‘Aftereffects of Taekkyeon promotion law collapse crisis’ student and sports leaders take collective action

As the ‘Taekkyeon Promotion Act’ was halted before being submitted to the National Assembly Standing Committee due to complaints due to differences in views among Taekkyeon organizations ( CBS Nocut News reported on August 30, [Exclusive] ‘Taekkyeon Promotion Act’ was halted due to antagonism among Taekkyeon people) ) The fallout surrounding the crisis of failure to enact the law is strong. College students majoring in Taekkyeon and national sports leaders are taking collective action to condemn groups opposing the enactment of the law.

According to CBS Nocut News’ coverage on the 10th, all Taekkyeon major students at Yongin University proposed a ‘public hearing’ for representative organizations opposing the enactment of the ‘Taekkyeon Promotion Act’. These students are in the position of reaching a conclusion on the pros and cons of enacting the law through a so-called ‘final debate’ with the Taekkyeon Preservation Association, which is known to be most opposed to the enactment of the law.

Lee Dam-gyu (21), head of the Taekkyeon major in the Department of Oriental Martial Arts at Yongin University, said, “Students majoring in Taekkyeon at Yongin University are exploring theory, training practical skills, and making efforts to develop Taekkyeon regardless of their affiliation.” He went on to say, “The Taekkyeon Preservation Society, which came forward to block the ‘Taekkyeon Promotion Act,’ did not provide any explanation (to us) as to why it made such a decision.”

At the same time, he expressed his anger, saying, “All Taekkyeon majors at Yongin University cannot help but be disappointed by the unadulterous behavior of the group opposing the enactment of the law and the decision that did not take the future into consideration.” He then emphasized, “The Taekkyeon Preservation Association has not given an answer to the proposal for an open discussion. We propose (once again) an open discussion between Taekkyeon Preservation Association Chairman Chung Kyung-hwa and the young people of each organization.”

Graduate Ki-Seung Ki (24), a former member of the Korea Taekkyeon Association, which opposes the enactment of the law, and served as the president of the Taekkyeon major at Yongin University, said, “While learning Taekkyeon at university, we should be considerate and respectful of each group, and not divide and separate into this association or that association.” “I don’t,” he said. He added, “The fact that I, a former member of the Korea Taekkyeon Association, joined the Korean Taekkyeon Association is proof of this. The ‘Taekkyeon Promotion Act’ is not a bill for the benefit of a specific organization.”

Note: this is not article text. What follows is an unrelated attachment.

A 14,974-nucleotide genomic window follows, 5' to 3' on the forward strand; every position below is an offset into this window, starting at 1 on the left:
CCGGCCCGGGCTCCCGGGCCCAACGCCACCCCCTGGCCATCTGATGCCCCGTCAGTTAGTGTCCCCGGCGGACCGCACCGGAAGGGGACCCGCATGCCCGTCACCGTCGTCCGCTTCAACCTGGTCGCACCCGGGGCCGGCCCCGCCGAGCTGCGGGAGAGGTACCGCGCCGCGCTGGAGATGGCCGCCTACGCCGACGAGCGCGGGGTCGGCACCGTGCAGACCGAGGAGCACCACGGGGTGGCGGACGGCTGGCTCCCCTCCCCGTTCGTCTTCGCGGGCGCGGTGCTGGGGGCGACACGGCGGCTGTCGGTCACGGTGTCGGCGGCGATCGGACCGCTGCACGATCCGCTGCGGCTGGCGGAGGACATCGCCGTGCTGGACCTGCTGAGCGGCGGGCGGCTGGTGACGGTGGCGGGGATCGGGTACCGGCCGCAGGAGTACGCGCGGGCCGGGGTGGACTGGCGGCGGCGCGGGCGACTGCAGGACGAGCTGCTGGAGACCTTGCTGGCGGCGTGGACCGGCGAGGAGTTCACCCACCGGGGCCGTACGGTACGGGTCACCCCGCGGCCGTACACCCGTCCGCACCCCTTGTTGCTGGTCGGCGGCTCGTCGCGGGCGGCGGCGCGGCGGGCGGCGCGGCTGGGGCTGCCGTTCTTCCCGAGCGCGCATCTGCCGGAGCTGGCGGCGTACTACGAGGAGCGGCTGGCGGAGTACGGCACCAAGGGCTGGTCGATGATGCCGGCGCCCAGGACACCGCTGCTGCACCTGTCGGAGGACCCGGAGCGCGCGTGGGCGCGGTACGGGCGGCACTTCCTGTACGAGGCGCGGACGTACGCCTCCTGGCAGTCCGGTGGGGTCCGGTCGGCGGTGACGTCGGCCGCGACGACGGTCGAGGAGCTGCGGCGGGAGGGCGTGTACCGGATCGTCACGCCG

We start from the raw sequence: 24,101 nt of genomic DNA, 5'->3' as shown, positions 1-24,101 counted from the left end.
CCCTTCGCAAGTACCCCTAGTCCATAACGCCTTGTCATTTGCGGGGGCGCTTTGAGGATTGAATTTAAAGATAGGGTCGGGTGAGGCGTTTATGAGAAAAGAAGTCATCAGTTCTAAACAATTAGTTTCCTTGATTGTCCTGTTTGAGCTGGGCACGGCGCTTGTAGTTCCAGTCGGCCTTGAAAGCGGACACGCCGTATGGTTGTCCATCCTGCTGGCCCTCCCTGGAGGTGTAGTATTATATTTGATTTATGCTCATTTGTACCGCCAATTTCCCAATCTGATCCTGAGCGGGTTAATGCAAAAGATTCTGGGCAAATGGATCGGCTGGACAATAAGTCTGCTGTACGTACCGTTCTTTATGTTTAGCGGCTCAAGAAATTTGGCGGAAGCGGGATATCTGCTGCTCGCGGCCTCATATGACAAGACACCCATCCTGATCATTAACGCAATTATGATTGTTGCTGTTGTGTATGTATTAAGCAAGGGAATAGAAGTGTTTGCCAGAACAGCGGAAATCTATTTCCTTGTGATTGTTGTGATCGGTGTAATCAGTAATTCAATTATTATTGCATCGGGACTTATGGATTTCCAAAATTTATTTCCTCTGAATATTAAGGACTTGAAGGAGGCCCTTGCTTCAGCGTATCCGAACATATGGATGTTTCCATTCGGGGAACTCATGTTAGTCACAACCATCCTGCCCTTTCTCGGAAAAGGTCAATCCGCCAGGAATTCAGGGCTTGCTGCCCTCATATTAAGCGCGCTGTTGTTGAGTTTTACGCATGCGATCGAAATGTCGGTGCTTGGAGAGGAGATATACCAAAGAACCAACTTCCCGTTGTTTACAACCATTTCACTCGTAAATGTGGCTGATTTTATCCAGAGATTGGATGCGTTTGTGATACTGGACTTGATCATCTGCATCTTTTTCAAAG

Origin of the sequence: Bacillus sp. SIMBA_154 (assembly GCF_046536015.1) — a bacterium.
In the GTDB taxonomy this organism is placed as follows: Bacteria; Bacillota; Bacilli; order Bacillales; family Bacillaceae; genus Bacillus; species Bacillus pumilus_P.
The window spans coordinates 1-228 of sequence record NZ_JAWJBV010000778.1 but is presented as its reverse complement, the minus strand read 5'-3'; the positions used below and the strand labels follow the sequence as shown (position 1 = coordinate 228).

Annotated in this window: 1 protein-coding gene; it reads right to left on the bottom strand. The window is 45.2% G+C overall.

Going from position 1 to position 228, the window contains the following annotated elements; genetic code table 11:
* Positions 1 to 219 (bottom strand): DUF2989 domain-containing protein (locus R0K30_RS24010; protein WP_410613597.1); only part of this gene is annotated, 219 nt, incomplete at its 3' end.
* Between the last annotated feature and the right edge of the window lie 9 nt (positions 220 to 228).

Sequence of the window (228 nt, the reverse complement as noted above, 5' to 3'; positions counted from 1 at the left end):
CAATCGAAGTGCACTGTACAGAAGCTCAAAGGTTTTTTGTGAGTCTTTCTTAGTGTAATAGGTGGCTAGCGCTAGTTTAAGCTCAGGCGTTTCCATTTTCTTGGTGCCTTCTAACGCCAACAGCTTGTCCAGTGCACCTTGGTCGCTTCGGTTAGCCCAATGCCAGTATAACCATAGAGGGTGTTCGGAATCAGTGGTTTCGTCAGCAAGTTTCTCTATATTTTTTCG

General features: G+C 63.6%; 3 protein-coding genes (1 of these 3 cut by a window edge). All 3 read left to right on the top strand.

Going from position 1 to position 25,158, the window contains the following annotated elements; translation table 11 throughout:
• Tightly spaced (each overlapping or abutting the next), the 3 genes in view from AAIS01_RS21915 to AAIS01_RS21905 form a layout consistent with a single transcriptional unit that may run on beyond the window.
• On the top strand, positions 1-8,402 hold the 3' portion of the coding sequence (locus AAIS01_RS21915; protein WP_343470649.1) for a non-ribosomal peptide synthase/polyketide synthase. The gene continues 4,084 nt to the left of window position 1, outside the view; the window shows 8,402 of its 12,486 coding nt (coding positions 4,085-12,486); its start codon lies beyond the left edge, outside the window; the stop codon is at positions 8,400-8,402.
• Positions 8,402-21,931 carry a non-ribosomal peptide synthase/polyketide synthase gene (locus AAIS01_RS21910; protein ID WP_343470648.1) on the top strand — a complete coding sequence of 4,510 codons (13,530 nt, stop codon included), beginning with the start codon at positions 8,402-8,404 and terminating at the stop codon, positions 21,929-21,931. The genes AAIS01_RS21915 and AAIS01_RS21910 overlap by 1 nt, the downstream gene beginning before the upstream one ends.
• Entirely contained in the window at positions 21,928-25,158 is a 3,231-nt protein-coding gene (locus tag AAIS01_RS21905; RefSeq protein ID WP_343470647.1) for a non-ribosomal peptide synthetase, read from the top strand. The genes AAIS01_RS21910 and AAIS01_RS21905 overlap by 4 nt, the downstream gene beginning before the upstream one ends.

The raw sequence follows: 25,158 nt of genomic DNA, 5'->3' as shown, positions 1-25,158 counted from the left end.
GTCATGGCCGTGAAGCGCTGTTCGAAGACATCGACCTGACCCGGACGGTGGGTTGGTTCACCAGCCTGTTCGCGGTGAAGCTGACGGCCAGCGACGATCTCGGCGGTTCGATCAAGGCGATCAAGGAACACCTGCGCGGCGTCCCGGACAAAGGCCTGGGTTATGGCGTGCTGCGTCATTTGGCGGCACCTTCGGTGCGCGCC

Yongin University is the only university in the world that trains students majoring in Taekkyeon. In 2001, a new Taekkyeon major was established within the Department of Oriental Martial Arts, and currently, 15 Taekkyeon majors are selected every year.

“Is this correct? vs. Taekkyeon, an organization that does not protect human cultural assets?”

English version of the Taekkyeon promotional poster discarded by the cyber diplomatic mission VANK. Taekkyeon, a living cultural asset, President of the Taekkyeon Preservation Society, Jeong Gyeong-hwa, competes with a Taekkyeon master from the Joseon Dynasty in Shin Yun-bok’s work Daekwaedo. VANK provided

Not only Taekkyeon majors but also national Taekkyeon sports leaders predicted a group movement. 100 leaders plan to send a letter of protest to the Cultural Heritage Administration on the 16th following the release of a statement condemning groups opposing the enactment of the law.

National sports coaches are appointed by the state (Minister of Culture, Sports and Tourism) in accordance with the National Sports Promotion Act. These leaders play the role of instructing physical education in each sport at schools, workplaces, and local communities and organizations.